I thank the Minister, and Members from both sides of the House, for bringing to fruition a Bill that will protect and support victims of domestic abuse. As many in this House have outlined, domestic abuse is on the rise in the UK. Northern Ireland figures released today show an increase of 1,000 cases in the past three months. The figures show a 15% increase on the same period last year, and domestic abuse is no respecter of gender or age.
Last week, as I travelled by car around my constituency, I listened to an interview about a young lady called Joleen Corr, a 27 year-old girl from Downpatrick. She was a mum of one and she was propelled down a set of stairs and died as a result of a brain injury. Her mum was devastated, and continues to be devastated. I trust that the legislation will assist in bringing some comfort to people like the Corr family. As a wife and mum, I am thankful for the safe haven of my own home, but I know that many throughout the UK do not have the safety that I enjoy. I want the Bill to be just the start of great things to assist victims. I also pay tribute to Mr Steven Smyth from Northern Ireland, who is today running 100 miles to raise awareness for Men’s Alliance Northern Ireland, a support group for male victims of domestic abuse. I commend him for his efforts.
A person who works with women experiencing domestic abuse in England said of new clause 28 over the weekend, “We work every day with women who experience domestic abuse. We see the way they are controlled and manipulated. To me, this suggests the legislation will only be making that worse. It will give abusers more power and more reason to keep the woman being abused at home, away from people who can really help them.” This House should not hinder those professionals in their work.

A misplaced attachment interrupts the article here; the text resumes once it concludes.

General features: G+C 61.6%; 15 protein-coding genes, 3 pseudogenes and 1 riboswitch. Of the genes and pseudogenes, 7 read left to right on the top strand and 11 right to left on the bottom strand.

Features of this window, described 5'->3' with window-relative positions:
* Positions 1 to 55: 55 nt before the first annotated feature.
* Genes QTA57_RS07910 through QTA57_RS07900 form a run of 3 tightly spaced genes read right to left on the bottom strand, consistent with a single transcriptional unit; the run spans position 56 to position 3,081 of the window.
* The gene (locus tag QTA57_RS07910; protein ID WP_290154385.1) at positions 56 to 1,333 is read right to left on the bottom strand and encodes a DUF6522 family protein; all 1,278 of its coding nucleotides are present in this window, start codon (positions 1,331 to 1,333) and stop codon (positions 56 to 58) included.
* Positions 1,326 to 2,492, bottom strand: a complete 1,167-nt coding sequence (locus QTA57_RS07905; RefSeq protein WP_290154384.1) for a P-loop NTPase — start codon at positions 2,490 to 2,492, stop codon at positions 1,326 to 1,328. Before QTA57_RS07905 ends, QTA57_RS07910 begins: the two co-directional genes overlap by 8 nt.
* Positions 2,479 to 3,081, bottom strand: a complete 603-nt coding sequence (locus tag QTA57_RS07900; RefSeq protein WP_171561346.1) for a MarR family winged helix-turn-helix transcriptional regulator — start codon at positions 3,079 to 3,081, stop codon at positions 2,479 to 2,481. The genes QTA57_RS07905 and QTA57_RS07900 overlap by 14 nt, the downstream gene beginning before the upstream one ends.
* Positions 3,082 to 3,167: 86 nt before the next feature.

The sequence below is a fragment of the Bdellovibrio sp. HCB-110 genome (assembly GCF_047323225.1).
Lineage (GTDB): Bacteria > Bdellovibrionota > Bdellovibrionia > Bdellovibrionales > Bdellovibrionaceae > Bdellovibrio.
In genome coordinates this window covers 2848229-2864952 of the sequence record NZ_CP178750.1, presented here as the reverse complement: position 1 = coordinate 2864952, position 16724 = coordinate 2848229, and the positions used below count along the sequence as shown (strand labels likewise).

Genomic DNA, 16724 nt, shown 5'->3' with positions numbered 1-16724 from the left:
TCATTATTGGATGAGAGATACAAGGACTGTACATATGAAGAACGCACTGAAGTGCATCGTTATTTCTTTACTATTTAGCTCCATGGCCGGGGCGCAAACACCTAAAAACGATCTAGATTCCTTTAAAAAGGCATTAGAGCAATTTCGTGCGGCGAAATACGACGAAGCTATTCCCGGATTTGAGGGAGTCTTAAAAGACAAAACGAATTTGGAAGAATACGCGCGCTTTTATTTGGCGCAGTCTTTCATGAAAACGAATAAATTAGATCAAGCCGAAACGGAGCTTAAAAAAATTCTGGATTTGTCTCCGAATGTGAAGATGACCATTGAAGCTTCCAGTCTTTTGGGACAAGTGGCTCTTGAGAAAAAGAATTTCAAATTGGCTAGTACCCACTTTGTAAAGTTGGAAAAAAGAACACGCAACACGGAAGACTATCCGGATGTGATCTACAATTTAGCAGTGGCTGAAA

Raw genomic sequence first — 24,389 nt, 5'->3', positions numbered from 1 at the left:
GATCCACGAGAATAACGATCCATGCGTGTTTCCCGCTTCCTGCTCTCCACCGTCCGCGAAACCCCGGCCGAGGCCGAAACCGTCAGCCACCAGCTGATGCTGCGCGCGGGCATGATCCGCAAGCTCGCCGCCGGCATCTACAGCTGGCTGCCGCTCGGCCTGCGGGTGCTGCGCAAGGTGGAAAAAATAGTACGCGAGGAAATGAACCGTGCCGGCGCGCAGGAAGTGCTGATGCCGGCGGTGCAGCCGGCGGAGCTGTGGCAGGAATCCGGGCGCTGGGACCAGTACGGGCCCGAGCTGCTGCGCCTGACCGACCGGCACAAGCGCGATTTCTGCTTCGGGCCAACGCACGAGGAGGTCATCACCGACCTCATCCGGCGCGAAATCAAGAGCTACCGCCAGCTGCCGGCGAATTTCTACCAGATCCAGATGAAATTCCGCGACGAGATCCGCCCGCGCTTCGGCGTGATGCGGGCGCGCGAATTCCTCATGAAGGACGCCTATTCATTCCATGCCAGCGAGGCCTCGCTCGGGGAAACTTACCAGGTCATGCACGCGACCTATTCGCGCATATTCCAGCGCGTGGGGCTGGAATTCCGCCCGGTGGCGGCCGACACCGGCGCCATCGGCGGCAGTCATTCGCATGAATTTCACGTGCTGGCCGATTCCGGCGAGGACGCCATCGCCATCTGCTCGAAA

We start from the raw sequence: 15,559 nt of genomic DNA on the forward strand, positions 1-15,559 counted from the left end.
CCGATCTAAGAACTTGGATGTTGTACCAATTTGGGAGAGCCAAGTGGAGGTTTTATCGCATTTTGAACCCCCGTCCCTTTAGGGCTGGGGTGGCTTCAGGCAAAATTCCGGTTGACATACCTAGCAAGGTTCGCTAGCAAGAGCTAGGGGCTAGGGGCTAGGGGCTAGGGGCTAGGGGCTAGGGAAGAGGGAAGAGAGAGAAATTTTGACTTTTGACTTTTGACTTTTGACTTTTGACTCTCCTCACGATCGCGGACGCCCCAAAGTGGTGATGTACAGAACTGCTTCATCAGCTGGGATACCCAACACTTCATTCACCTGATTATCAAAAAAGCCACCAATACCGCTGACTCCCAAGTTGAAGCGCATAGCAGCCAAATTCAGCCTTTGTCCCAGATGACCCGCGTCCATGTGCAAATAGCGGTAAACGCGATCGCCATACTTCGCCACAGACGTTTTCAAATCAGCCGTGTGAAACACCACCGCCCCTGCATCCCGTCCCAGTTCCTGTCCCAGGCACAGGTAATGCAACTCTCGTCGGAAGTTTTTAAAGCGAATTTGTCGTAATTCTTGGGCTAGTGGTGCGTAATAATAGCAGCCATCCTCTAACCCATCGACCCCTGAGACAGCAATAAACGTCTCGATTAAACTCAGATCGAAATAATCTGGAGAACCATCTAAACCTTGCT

The new clause seems to be a clear attempt to use the Domestic Abuse Bill as a vehicle to advance an agenda that is emphatic on expanding access to abortion, seemingly failing to acknowledge that allowing women to have an abortion at locations other than hospitals or places approved by the Secretary of State has already led to serious complications. We all know that abortion is not the answer to domestic abuse. Surely we should be addressing how women find themselves in such difficult situations, and take measures to prevent that?